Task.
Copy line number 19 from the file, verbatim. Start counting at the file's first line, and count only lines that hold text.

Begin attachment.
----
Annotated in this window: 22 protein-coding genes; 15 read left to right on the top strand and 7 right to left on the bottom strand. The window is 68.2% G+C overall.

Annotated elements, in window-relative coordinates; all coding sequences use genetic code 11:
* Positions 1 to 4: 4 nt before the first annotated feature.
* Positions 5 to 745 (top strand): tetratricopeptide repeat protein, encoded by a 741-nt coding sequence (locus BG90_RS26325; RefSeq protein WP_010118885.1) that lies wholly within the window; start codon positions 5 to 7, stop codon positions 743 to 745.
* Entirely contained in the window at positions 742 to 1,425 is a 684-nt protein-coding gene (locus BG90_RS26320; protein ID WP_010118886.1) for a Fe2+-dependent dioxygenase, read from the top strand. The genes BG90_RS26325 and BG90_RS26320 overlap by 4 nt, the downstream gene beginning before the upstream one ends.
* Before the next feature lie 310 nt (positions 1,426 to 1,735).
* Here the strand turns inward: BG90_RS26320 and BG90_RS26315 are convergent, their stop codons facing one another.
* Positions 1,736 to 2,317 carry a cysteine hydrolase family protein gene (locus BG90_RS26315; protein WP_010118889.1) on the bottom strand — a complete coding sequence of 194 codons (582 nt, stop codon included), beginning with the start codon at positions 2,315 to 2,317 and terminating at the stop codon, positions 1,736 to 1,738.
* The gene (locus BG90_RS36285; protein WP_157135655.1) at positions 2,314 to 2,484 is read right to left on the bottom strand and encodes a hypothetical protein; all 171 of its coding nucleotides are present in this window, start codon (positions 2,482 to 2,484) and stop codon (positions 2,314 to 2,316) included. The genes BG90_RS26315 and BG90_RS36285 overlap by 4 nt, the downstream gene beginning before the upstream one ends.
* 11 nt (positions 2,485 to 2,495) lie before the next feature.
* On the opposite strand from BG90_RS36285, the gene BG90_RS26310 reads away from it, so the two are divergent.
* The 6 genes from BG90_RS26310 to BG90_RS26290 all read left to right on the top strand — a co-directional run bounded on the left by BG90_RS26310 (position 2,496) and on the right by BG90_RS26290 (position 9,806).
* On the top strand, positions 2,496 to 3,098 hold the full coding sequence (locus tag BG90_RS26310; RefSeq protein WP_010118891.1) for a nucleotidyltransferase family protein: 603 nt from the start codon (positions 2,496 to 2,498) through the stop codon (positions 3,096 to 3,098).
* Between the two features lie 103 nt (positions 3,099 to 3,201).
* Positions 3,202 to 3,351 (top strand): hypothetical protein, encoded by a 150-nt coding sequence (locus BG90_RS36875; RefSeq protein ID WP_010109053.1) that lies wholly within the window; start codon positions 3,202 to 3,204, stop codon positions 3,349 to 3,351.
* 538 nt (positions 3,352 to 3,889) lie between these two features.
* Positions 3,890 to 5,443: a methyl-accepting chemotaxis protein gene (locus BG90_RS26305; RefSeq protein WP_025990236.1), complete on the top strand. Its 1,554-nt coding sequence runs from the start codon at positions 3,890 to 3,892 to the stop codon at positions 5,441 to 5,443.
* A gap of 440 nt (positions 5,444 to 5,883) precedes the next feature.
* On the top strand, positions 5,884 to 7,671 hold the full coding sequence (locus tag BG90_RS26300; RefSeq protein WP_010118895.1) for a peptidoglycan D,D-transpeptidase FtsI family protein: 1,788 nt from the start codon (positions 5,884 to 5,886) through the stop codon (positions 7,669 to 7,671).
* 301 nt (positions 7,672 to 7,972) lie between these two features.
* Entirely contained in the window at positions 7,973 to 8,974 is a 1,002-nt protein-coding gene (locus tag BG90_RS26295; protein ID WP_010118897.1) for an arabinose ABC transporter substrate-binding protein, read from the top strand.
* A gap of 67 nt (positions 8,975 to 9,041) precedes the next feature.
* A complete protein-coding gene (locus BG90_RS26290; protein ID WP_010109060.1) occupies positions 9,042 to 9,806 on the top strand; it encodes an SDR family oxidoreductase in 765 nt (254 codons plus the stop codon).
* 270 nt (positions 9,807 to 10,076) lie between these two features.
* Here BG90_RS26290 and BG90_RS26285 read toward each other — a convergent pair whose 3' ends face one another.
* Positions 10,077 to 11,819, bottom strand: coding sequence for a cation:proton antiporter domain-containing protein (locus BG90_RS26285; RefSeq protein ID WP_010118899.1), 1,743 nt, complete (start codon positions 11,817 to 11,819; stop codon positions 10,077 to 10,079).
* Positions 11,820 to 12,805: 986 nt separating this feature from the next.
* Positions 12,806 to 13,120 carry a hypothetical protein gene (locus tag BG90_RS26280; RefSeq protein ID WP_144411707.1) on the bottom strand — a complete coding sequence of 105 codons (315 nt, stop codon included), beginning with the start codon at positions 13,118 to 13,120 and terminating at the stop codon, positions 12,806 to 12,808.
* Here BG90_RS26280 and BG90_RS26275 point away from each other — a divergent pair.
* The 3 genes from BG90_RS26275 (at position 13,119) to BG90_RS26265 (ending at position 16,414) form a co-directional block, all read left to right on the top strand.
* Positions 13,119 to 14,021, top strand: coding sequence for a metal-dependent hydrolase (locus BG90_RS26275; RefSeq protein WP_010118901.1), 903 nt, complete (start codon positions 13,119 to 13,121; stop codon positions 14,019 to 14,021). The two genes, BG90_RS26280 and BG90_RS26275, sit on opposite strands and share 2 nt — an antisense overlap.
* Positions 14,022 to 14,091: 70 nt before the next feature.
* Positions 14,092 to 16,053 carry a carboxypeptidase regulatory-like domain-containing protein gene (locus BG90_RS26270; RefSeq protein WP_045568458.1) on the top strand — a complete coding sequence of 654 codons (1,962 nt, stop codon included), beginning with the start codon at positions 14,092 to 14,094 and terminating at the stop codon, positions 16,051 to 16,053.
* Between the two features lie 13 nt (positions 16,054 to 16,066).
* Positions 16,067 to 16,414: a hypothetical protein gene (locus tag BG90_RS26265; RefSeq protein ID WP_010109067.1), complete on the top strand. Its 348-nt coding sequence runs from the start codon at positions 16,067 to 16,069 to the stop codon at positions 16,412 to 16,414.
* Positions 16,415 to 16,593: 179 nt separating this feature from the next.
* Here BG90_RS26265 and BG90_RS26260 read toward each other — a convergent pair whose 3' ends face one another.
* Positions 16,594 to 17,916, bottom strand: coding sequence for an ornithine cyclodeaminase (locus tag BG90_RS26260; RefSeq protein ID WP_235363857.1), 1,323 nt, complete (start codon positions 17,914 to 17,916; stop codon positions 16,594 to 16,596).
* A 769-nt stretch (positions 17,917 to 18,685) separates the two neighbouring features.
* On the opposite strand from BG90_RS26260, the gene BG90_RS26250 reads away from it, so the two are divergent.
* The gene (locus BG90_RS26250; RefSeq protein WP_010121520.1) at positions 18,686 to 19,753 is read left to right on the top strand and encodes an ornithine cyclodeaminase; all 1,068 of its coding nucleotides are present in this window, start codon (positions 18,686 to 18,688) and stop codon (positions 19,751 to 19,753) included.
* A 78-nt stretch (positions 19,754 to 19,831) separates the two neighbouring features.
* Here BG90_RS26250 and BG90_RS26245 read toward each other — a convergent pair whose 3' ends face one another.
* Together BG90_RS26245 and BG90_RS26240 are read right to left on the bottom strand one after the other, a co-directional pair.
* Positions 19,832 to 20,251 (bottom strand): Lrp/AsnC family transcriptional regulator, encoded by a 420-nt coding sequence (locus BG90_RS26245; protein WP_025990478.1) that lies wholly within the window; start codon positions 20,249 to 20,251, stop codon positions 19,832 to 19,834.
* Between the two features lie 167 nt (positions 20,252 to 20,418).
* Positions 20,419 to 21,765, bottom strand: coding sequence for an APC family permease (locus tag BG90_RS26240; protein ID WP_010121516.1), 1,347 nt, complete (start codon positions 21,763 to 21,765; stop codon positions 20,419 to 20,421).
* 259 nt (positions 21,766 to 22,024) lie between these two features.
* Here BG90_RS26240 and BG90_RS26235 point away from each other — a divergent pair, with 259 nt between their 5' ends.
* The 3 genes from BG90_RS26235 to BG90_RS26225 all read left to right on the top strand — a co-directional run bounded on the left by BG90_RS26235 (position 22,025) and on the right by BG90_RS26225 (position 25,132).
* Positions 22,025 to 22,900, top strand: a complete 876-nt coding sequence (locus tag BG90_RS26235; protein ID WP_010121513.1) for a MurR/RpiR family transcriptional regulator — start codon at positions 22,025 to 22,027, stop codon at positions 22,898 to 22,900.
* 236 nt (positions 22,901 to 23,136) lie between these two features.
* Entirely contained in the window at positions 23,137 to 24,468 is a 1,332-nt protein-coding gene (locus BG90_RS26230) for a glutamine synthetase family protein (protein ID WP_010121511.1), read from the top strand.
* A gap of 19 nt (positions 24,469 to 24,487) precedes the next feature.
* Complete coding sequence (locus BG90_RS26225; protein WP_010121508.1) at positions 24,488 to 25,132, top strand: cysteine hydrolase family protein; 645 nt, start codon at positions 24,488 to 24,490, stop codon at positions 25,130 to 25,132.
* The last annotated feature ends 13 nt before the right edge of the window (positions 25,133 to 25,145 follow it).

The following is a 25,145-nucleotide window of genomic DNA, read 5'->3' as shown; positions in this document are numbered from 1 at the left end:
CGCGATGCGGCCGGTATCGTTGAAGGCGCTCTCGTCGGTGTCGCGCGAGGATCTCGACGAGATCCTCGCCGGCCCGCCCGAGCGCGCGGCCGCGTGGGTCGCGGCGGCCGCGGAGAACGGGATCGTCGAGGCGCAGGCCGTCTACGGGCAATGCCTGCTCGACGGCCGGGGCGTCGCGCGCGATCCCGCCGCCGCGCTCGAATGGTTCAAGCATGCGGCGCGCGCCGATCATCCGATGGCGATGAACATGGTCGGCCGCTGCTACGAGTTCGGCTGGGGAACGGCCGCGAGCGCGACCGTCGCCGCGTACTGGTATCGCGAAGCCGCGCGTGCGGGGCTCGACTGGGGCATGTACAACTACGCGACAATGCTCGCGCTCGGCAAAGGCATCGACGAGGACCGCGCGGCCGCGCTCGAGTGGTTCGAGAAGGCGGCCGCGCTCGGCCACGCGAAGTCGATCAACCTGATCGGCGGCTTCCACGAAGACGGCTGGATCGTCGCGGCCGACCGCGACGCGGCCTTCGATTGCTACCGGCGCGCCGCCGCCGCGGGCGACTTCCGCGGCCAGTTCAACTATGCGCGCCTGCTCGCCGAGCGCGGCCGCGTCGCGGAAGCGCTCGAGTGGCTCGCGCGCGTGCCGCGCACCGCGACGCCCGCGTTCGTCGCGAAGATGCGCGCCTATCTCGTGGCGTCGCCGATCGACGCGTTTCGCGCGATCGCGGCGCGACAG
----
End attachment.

* On the top strand, positions 5,884 to 7,671 hold the full coding sequence (locus tag BG90_RS26300; RefSeq protein WP_010118895.1) for a peptidoglycan D,D-transpeptidase FtsI family protein: 1,788 nt from the start codon (positions 5,884 to 5,886) through the stop codon (positions 7,669 to 7,671).